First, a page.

Furthermore it will be obvious of the great decrease in bulk of apparatus handled whereby I am enabled to reduce the personnel and the reduction of costs in transportation handling.
At all loading places is provided a power line to which I connect a switch line 34 connecting with a switch box 35 placed on the top of car (see Fig. 2) From the switch box power is fed to the motors through lines 36 and 37.
The switch arm 38 regulates the current to said motors. Further by changing the polarity of the leads the propeller fan can be reversed at will.
Operation The car to be pre-cooled is usually iced prior to* loading. A shipper usually renders information at what hour he or they will complete the loading so that the pre-cooling process may immediately follow.
With this information at hand the paraphernalia is placed on the roof of the car. As soon as the ice is tamped down and the ice lanes or channels 30 have been formed in the bunkers with the ice spears, salt is then applied to the top of the ice to secure the proper amount of meltage of the ice necessary to furnish the required cold air.
The bunker boards are then placed over the hatches with the machine in place. By machines is meant the motors 6 and the fans 9. The electric cable 37 is then connected to the switch in the box 35 on the top of the car and then a cable 34 is attached to the switch 35 which runs into the shippers shed to his power line. When the latter cable is connected to the power line and the switch 38 is operated the motor 6 is energized to operate the fan 9.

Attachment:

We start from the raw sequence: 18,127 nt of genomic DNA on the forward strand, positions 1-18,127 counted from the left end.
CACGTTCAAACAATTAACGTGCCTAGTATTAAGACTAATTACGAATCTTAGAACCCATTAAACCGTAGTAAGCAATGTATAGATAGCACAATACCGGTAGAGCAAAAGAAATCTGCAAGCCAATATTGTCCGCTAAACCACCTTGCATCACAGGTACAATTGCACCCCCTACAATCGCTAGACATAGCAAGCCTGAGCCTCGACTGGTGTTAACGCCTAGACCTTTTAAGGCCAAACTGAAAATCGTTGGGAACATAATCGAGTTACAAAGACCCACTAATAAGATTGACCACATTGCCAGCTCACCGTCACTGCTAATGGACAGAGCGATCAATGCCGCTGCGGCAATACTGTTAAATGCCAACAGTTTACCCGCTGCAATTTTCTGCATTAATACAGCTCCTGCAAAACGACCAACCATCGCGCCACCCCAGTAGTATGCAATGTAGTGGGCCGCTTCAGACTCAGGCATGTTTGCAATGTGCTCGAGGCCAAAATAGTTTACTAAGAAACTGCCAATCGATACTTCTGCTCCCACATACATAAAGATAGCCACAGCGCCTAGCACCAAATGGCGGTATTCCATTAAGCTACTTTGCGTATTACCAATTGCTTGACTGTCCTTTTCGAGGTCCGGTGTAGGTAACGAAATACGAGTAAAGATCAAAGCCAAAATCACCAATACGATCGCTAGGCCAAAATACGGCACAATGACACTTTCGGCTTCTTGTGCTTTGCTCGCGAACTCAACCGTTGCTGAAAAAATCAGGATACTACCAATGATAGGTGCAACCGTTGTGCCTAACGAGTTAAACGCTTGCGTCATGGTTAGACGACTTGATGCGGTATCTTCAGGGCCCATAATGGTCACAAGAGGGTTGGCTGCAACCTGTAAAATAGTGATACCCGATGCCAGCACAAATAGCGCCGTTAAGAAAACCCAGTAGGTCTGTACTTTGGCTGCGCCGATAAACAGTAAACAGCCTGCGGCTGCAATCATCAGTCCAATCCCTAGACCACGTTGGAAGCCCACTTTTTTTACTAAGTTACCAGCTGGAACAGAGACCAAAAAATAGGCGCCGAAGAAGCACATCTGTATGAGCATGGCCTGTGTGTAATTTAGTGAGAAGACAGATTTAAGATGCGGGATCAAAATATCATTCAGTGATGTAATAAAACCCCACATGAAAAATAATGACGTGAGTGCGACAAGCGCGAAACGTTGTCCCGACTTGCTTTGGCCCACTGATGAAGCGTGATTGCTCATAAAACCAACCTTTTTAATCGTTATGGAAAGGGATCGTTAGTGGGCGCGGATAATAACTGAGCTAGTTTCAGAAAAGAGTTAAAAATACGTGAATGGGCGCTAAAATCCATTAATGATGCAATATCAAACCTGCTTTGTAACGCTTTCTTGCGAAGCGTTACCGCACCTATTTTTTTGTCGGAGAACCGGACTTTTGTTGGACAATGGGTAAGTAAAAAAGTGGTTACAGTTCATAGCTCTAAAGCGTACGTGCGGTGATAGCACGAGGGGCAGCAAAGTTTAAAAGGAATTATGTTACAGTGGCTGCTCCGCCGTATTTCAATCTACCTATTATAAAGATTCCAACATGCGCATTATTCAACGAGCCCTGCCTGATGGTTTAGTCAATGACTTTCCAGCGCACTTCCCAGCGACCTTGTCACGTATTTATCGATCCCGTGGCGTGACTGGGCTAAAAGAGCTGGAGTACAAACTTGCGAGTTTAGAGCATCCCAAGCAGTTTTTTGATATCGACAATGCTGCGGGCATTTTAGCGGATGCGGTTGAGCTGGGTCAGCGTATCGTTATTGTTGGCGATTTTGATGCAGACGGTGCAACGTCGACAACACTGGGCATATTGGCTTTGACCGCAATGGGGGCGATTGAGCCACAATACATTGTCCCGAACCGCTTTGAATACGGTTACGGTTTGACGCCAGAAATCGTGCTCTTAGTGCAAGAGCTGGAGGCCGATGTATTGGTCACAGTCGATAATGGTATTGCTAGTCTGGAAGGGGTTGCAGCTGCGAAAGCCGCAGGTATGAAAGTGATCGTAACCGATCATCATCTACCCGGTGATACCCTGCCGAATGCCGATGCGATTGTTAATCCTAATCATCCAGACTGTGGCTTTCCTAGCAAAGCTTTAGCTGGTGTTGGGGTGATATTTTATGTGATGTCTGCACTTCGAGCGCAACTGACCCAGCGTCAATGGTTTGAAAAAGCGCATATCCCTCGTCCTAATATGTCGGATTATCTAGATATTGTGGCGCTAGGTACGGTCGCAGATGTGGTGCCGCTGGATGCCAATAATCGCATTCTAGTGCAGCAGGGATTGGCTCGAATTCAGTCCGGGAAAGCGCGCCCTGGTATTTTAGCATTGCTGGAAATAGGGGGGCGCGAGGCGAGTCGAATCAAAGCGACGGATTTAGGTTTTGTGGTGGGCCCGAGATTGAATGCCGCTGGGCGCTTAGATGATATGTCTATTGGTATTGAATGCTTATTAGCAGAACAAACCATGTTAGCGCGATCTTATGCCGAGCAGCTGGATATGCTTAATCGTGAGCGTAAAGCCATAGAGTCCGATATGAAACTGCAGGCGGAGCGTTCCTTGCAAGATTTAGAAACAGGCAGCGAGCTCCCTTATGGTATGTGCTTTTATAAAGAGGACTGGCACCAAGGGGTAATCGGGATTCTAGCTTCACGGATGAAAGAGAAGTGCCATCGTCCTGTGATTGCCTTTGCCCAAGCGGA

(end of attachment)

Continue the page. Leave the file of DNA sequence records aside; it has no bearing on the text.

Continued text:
By virtue of the fact, there being an aperture 5 in the bunker boards operable exteriorly of the car, by reversing one of the motors and opening the apertures on each end of the car, such positions being shown in Fig. 2, it is possible to entrain outside air through one hatch and exhaust the foul air and gases thrown off by the fruit through the other aperture. This method has proved feasible during the first hour of pre-cooling. The reversing of the motors is accomplished simply by changing one of the phases in the switch box 35.
Hourly temperature readings are taken from a thermometer placed in the thermometer well 14. This scheme offsets the necessity of opening the car door.
In cases where there is a low night temperature it is possible to use the outside air to completely pre-cool the car and in such events the icing of the bunkers is dispensed with.
The converse is also true. The present equipment may be utilized to circulate warm air throughout the load in climates where freezing weather prevails thus preventing the freezing of the contents of such cars.
As soon as the pre-cooling is completed the service is detached and usually within thirty minutes after the service is completed the cars are detached and left for making their regular train schedule.
It being unnecessary to open the car at any time after the service is started or stopped the prevailing cold temperatures obtained are maintained.
Through this method of pre-cooling it has been proven to shippers that they can allow cantaloupes, peaches, cherries and other fruits to remain on trees or on the vines until they are close to full sugar and in good palatable condition, then pick, pack and load them into cars and by reason of the prompt pre-cooling enable the cars to carry its load and arrive in all markets in good to first class condition, thereby enabling the consumer to buy these commodities in a condition that is more fit for use and immediate consumption.